What are the real consequences of bankruptcy?
Updated: Jan 29
If you have worked in the debt collection industry for any period of time you would have spoken with people who believe that bankruptcy is the only way out of a financial mess.
While this may be the case for some people, at times they may not be fully educated about the consequences of taking this path with an emotional decision being made rather than a rational decision. We are not implying that it is your role to talk someone out of bankruptcy, however, always ask the person whether or not they understand the consequences of their decision. So what are these consequences?
Bankruptcy Can Impact Income and Employment A person earning over the indexed amounts may be required to make compulsory payments to the Trustee. The base income threshold amount for a person with no dependents is currently $57,866.90 with the index rising to $78,698.98 for person supporting over 4 dependents. Compulsory payments are calculated by the Trustee and can be paid to creditors to reduce their liability.
While bankruptcy does not stop someone from being employed there are professions that impose restrictions and licence conditions on bankrupts. Some professions do not allow the management of Trust Accounts such as those held by accountants or Solicitors by a bankrupt nor can a bankrupt be a Director of a company, manage a company or hold certain public positions.
Not All Debts Are Released
Most unsecured debt are covered once a person files for bankruptcy however not all. Some exceptions include Child Support, HECS and HELP debts, penalties imposed by Courts and fines. Debts owing to Centrelink, the ATO, Victims of Crime and some toll fines may not be covered and enquiries should be made by the bankrupt to see if the bankruptcy covers them.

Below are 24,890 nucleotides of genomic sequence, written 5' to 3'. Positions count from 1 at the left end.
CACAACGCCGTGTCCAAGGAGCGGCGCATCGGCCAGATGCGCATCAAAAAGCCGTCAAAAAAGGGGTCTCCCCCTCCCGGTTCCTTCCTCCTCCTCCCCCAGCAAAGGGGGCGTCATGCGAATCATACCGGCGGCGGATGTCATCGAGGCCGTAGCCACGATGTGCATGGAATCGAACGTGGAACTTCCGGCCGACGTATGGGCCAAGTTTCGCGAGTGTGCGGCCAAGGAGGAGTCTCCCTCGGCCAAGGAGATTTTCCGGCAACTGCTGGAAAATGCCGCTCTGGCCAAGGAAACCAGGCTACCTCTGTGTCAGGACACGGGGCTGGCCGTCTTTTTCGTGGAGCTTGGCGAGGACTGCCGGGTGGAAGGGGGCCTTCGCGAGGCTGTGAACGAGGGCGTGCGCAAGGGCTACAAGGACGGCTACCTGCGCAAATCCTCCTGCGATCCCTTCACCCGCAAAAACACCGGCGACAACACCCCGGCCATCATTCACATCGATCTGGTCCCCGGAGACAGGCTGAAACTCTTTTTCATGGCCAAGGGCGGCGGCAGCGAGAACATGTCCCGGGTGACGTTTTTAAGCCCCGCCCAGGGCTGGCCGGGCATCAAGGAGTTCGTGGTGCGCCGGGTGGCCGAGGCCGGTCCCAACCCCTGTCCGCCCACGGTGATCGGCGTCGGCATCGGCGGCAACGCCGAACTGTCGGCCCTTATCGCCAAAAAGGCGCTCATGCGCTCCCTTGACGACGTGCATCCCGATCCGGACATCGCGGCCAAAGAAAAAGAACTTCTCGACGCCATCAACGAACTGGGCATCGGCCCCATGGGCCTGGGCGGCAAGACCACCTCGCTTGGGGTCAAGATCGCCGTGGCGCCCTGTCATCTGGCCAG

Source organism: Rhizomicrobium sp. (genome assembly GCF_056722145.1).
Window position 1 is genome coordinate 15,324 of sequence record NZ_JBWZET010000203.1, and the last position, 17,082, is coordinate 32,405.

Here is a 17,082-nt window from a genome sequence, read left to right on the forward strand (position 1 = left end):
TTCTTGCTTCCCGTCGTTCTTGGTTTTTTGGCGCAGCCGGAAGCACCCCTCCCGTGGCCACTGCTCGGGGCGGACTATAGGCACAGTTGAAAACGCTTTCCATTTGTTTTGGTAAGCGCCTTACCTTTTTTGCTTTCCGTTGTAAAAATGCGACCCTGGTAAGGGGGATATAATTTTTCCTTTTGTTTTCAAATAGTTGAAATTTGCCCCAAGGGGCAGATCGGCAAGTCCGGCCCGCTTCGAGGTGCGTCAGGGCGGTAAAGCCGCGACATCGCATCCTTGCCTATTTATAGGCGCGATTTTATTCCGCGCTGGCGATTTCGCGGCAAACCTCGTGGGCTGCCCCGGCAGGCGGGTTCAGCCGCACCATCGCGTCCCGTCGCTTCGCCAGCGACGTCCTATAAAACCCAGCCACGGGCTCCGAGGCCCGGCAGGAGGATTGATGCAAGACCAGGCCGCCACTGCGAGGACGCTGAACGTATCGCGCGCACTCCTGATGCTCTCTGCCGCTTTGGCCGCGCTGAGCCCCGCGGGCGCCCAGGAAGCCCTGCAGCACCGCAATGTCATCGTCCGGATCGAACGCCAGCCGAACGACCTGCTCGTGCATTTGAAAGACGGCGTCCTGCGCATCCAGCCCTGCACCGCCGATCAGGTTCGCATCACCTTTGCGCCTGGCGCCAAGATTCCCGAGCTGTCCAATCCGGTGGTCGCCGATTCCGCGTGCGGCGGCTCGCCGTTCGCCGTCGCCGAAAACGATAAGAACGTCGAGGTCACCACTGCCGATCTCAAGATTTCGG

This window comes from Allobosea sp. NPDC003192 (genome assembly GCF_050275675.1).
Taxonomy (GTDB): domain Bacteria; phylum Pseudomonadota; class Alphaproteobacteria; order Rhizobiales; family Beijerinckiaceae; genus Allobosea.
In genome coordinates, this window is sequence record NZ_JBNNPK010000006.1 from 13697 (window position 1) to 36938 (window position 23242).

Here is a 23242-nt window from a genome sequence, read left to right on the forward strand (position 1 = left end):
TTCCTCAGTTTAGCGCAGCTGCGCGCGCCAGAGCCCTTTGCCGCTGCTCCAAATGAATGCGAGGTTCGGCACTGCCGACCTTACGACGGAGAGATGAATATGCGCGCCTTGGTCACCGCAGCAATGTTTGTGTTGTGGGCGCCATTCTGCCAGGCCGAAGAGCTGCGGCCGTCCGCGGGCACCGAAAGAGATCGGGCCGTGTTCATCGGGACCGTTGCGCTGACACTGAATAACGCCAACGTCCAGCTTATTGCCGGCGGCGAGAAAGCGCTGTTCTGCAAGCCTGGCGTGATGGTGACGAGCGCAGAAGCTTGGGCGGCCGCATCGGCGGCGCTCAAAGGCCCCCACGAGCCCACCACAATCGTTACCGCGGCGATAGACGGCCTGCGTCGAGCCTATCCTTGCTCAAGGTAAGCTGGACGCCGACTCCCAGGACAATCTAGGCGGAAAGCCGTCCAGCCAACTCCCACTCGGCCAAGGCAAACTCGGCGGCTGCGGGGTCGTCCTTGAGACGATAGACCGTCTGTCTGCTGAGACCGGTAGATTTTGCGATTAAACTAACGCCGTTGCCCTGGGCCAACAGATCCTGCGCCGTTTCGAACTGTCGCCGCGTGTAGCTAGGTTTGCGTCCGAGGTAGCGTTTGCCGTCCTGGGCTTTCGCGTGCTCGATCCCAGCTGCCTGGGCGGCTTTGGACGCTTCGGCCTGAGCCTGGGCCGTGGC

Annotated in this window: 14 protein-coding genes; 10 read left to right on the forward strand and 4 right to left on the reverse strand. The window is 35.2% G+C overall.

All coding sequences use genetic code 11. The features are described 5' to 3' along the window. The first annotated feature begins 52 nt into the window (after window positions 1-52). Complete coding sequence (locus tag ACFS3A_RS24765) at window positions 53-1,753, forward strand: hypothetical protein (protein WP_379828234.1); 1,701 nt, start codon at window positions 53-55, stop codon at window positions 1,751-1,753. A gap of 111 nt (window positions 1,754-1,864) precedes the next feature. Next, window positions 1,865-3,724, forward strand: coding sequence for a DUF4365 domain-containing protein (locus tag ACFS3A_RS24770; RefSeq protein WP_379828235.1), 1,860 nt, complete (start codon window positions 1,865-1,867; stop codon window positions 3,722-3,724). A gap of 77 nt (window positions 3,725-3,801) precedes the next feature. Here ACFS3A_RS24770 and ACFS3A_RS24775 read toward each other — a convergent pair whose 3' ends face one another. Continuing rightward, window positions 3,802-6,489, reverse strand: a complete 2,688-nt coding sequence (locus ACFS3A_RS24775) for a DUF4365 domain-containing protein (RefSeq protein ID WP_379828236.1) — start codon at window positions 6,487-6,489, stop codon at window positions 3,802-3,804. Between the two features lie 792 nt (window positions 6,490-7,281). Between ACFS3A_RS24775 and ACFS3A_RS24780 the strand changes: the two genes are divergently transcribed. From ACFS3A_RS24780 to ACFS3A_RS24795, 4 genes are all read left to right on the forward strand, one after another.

A Life on the National Personal Insolvency Index (NPII)
As a bankruptcy a record is maintained on the NPII for life. This is a searchable public register that records insolvency proceedings in Australia.
Obtaining Future Credit
Some creditors ask if a person has ever been bankrupt. This must be disclosed at the time of the application. Credit Reporting Bodies also keep a record of personal insolvency for 5 years from the date of bankruptcy or 2 years from when the bankruptcy is discharged by law (whichever is later).
The indexed amounts pertaining to credit limits allow a bankrupt to apply for credit, such as goods or services on credit, hire purchase, leases, etc up to $5,778. Amounts over and above this the bankrupt must disclose they are bankrupt to the organisation providing them with credit.
Restricted Overseas Travel
Planning an overseas holiday? As a bankrupt permission must be sought from the Trustee to travel overseas. It is an offence to travel overseas without obtaining written consent from the Trustee.
Assets Can Be Sold
The Trustee in Bankruptcy may elect to sell assets, including real property, in which to satisfy creditors. Any assets must be declared to the Trustee and these assets must not be disposed of by the bankrupt.
Discharge of Bankruptcy
Bankruptcy usually last for 3 years and 1 day from the date the person files for bankruptcy or, where a creditor commences the bankruptcy proceedings, 3 years and 1 day from the date the Statement of Affairs is filed. In some cases a Trustee may apply to the Court to extend the automatic date of discharge for up to a period of 8 years.
This is not an exhaustive list of the restrictions that a Trustee may impose on a bankrupt. This list has been provided in good faith so that you may better educate people you come across in your day-to-day role about the possible consequences of their decision.
If you have any questions we urge you to speak with a qualified legal practitioner, Trustee or Collection Law Partners.
Disclaimer: This article is general information only and does not constitute legal advice and is not intended to be relied on in any way.